Profile picture for KristaPierce

Buying a house that's not officially on the market

We spent this summer looking at houses and crunching numbers to see what we want vs. what we can afford. We have decided that it makes more sense to buy than to continue to rent. And that it would also be nice to stay in the neighborhood we currently live in.
After renting the house we are in for 2 years we talked to our landlord and he is willing to sell us his house (YIPPEE!). However, we have run into a slight problem (I think). Our landlord wants to save money by using a transaction broker rather than each of us having our own agents. We are first time home buyers and don't really know what we are doing.
Is this a good idea for us?
Will this actually save a significant amount of money?
Will we still be able to get the things that we want like closing cost paid and home warranty?

  • October 04 2013 - US
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Answers (6)

Hi Krista, by not using agents YES the seller will be saving money. When a buyer is represented by an agent, the agents commision is paid by the seller, so you are saving the seller money. 
Using an agent that looks after your interest is priceless. I do suggest getting a lawyer to avoid headaches. It may be a small loss now, but you can look at it as a long term investment into having peace of mind years down the road.
  • October 04 2013
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Profile picture for CallTheSisters
Without professional guidance you do not know what your legal rights are in regards to the real estate transaction.  You are putting your trust and your financial future in the hands of your landlord. 

The seller will save money but don't expect those savings to be passed on to you. 

At least engage the services of an attorney. A transaction agent is a glorified secretary and cannot negotiate, give advice or guidance. 

  • October 04 2013
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Profile picture for hpvanc
I would get the contract reviewed by an attorney before I signed it. I don't think there is anything wrong with a transaction broker that is capable of being a truly neutral professional service provider, in fact that is what I would prefer, unfortunately I think the pool of agents capable and having the appropriate credentials to act in a professional service provider capacity is limited.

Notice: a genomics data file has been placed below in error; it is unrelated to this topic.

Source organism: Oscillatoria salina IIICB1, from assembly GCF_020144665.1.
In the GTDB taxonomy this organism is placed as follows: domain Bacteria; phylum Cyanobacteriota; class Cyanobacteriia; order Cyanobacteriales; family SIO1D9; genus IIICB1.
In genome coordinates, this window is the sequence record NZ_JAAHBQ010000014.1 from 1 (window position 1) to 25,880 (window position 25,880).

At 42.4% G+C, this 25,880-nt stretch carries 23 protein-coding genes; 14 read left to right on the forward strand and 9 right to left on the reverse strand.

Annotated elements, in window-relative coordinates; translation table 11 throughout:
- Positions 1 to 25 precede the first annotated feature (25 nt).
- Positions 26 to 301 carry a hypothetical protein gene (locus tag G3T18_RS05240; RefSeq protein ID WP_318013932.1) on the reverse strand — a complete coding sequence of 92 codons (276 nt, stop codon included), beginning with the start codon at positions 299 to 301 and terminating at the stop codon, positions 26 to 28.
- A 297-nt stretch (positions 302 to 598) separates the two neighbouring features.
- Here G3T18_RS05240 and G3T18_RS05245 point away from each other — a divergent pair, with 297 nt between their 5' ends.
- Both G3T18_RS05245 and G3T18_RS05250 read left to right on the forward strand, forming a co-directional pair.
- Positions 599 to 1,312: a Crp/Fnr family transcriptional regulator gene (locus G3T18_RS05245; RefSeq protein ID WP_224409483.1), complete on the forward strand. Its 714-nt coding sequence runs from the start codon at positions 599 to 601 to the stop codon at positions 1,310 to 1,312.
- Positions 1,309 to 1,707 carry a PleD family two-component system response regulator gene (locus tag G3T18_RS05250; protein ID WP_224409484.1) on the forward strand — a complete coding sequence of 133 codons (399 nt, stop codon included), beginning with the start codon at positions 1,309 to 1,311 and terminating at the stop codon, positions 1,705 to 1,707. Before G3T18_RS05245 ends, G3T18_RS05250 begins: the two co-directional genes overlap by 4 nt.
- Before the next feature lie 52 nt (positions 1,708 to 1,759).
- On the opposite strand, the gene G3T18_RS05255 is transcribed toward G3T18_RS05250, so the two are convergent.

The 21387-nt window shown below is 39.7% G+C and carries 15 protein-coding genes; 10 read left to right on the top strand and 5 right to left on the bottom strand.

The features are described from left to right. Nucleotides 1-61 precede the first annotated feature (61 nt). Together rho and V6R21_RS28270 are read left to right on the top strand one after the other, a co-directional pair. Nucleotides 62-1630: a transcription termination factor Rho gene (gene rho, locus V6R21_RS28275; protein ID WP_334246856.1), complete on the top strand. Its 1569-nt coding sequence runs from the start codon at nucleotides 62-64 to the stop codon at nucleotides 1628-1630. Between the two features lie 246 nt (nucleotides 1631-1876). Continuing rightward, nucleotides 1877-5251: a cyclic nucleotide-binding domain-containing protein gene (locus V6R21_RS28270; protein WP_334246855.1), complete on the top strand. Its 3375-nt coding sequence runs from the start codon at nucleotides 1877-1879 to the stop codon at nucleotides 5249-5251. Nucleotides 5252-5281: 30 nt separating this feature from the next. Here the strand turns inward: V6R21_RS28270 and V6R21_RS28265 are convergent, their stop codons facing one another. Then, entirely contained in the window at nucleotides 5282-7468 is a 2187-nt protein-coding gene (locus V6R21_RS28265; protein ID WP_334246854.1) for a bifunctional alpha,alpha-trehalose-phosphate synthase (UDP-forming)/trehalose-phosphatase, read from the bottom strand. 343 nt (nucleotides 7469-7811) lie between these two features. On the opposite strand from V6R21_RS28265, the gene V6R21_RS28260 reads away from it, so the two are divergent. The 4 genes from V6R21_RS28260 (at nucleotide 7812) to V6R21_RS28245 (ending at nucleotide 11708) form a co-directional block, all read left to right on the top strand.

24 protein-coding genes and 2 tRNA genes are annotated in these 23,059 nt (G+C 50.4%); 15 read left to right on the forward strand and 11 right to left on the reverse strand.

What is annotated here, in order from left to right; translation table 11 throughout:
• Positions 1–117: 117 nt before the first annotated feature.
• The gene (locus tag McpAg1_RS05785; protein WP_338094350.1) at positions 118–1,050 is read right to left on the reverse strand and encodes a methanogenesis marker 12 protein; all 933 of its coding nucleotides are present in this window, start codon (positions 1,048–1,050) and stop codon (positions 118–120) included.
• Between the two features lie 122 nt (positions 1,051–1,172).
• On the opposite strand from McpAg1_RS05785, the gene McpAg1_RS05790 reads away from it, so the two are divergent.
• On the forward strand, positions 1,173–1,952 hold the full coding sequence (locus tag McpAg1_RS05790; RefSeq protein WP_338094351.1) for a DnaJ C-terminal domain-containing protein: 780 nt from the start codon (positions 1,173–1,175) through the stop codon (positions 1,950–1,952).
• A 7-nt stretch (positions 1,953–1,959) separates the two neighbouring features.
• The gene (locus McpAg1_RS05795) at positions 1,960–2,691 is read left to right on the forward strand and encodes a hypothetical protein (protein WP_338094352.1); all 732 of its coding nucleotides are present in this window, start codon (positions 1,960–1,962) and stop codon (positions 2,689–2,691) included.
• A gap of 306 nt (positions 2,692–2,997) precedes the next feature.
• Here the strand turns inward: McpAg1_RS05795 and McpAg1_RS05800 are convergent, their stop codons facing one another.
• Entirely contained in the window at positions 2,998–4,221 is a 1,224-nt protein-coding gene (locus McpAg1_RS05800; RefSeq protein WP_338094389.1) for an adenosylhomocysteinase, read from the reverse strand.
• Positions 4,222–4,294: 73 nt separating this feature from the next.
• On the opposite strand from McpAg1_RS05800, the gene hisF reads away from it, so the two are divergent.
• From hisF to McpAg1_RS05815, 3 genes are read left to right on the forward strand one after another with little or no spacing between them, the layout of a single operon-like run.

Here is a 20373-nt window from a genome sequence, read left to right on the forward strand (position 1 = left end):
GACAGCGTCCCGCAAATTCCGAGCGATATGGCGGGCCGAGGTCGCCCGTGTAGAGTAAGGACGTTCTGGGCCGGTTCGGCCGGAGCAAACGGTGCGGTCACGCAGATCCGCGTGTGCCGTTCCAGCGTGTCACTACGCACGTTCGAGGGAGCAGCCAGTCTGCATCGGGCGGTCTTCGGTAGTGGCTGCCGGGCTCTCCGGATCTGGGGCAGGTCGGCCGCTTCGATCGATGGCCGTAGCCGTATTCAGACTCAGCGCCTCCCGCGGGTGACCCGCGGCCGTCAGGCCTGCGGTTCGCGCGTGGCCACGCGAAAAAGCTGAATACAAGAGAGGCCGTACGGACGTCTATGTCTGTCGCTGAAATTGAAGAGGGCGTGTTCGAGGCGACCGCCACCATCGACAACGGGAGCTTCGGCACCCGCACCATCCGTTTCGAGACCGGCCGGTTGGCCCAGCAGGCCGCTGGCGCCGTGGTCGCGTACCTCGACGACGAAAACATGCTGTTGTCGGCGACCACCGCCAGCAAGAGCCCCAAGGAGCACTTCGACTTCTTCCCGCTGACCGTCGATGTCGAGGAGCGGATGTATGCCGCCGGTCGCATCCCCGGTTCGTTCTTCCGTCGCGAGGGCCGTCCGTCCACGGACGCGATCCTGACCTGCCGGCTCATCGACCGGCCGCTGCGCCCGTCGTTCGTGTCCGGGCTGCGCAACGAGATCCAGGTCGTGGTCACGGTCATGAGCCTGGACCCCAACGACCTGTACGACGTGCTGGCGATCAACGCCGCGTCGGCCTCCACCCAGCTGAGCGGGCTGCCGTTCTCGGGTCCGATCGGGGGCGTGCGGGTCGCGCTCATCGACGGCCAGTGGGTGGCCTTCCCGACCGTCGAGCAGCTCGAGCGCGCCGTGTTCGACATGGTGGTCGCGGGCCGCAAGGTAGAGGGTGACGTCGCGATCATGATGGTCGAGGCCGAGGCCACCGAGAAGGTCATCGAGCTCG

• October 04 2013
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- Is this a good idea for us? 

That's up to you!

- Will this actually save a significant amount of money?

Hard to tell, it kinda matters, savings "from what?" 

-  Will we still be able to get the things that we want like closing cost paid and home warranty?

Well, you're going to have to negotiate for it, I'm sure.

Here's the thing. It is EXTREMELY difficult to get an agent to represent you fully in a one-off transaction. They will only get paid if THIS deal goes through; if it doesn't they don't know if you'll buy another place with them or not.

On the other hand, it's easy for your landlord to have an agent represent them, because if they don't sell to you, they'll likely get the listing anyway.

My advice is to ask your lender for guidance.

All the best,
  • October 04 2013
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I'm not sure which State and County or City you are buying because there are disclosures and building or fire codes specific to the area that you have to be aware as well, like Natural Hazard Disclosure that tells you a lot of things regarding the property being in the... i.e. flooded area? fire hazard area? earthquake are?. Also inspections that might be required by the lender and also for your own peace of mind, i.e Home Inspection, Termite Inspections, etc. So, having a Realtor or Real Estate Attorney review your contract or represent you will the best route to take. 
  • October 06 2013
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Krista,
Like the others have said, it is always good to have someone representing your interests and your rights.  That can be a real estate agent, but more importantly you should hire a real estate attorney that you can walk you through the purchase contracts.  While having no real estate agents will save the seller money, think about your peace of mind and what that is worth for you.  If you want an agent representing you in addition to an attorney, you could offer to pay the Realtor if the seller will not.  There are Realtors out that that do "a la carte" type services where you can choose what you want them to help you with and they will provide the costs.  Either way, make sure you are comfortable with how the deal is moving forward.  It's the biggest purchase of your life!  Good luck!
  • October 07 2013
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